"I still have to try. Who are you looking for?"

"Someone. Anyone."

"Did you lose someone here?"

"That's not your business."

The vehemence of the words took Laguna back. "...I'm sorry," he apologized. "I just thought maybe we could look together."

Sukaru sat down, staring at the stream again. He didn't say a word.

Laguna sighed. "Well, okay then. ...hey, I'll see you around, okay?"

Sukaru didn't respond.

Laguna turned around, walking away. The man was certainly unfriendly, he reflected--


He jumped what he thought had to be a meter into the air.

"What are you doing?"

Laguna shook his head. "I was going to look for--"

"You were going to leave me here!" Sukaru's eyes were wild and frightening, accusing and condemning. "Weren't you? Weren't you?"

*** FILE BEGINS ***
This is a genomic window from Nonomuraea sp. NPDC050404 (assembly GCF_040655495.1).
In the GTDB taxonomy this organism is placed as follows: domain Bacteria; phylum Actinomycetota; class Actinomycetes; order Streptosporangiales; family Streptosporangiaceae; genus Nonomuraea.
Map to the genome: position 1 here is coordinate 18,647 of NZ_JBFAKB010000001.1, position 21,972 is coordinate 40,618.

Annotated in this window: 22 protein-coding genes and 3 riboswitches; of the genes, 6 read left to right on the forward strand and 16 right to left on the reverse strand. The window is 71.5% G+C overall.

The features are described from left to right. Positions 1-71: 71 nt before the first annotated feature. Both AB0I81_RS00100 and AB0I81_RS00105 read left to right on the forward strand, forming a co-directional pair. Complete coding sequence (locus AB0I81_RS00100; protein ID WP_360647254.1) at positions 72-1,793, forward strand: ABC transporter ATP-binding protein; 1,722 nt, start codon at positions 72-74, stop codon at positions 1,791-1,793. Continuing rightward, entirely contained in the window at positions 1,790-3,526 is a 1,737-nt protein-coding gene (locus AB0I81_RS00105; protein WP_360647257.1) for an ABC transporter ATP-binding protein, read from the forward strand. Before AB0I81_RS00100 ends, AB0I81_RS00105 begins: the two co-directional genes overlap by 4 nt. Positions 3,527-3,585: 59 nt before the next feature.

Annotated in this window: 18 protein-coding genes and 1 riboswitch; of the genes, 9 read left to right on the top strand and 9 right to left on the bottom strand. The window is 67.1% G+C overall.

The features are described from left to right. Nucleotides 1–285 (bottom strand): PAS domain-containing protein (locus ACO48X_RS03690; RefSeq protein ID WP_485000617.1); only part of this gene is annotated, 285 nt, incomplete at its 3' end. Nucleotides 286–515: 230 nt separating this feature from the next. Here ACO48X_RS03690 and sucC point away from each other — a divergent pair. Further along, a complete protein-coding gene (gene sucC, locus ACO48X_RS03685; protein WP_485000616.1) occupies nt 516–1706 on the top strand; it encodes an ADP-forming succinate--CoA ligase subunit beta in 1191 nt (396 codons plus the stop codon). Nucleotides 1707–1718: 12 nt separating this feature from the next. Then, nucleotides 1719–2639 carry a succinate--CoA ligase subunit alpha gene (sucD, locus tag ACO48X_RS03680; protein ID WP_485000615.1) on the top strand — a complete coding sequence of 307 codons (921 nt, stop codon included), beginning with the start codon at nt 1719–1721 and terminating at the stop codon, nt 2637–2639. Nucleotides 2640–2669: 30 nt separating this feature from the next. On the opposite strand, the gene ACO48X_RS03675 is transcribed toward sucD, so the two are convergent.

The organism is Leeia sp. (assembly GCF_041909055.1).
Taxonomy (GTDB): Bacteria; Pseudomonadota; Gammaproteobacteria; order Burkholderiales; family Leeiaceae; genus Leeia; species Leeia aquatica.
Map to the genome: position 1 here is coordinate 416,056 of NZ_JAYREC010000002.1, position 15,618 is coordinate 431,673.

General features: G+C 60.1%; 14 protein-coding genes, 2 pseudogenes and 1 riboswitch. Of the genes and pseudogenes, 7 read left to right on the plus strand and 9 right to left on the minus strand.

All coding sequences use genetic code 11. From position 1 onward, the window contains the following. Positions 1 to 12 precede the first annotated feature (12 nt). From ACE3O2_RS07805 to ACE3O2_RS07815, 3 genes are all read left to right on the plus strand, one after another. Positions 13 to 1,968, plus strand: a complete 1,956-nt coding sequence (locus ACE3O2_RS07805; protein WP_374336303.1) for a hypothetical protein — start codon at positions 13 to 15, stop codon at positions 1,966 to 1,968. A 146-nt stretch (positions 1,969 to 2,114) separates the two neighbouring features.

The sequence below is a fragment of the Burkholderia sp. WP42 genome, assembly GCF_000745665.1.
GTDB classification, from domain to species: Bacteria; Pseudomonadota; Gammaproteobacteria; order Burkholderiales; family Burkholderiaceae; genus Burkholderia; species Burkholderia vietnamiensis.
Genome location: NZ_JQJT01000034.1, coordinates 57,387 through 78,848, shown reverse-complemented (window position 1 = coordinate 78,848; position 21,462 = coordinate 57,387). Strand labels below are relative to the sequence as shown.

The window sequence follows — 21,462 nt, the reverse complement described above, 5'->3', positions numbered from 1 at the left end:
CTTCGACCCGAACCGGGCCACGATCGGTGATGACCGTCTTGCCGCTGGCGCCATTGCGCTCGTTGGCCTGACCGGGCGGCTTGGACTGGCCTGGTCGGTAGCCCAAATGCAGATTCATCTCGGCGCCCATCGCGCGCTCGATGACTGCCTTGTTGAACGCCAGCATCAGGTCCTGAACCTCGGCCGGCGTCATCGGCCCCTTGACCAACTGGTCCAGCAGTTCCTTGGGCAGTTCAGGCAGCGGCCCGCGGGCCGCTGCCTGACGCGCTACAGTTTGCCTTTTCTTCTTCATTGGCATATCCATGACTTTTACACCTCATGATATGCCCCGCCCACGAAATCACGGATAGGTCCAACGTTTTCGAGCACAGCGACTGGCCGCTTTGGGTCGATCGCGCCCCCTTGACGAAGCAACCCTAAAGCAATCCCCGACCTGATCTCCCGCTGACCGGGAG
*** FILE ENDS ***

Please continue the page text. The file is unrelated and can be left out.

Laguna put up his hands again, warding off an attack Sukaru hadn't physically made. "I'm sorry! I'm--"

"You were gonna just leave me here? With all these monsters around?"

"No, I just thought--"

"I look like your son, right?"

Laguna stared. He's not Squall. He's not. "Yeah."

"You love him, don't you?"

The question was so unexpected, Laguna only stammered.

Sukaru tilted his head to the side, staring at and through him. "Or... maybe you hate him?"

"Of course not!"

"So I'll come with you." He stood up. "Right. We can look together."

Laguna should have been happy that he was no longer alone. Instead, when Sukaru stood up and walked back up the path toward the town, all he could think was how his words hurt when they shouldn't have.

You were gonna just leave me here, weren't you?

Weren't you?


The fog began to cool.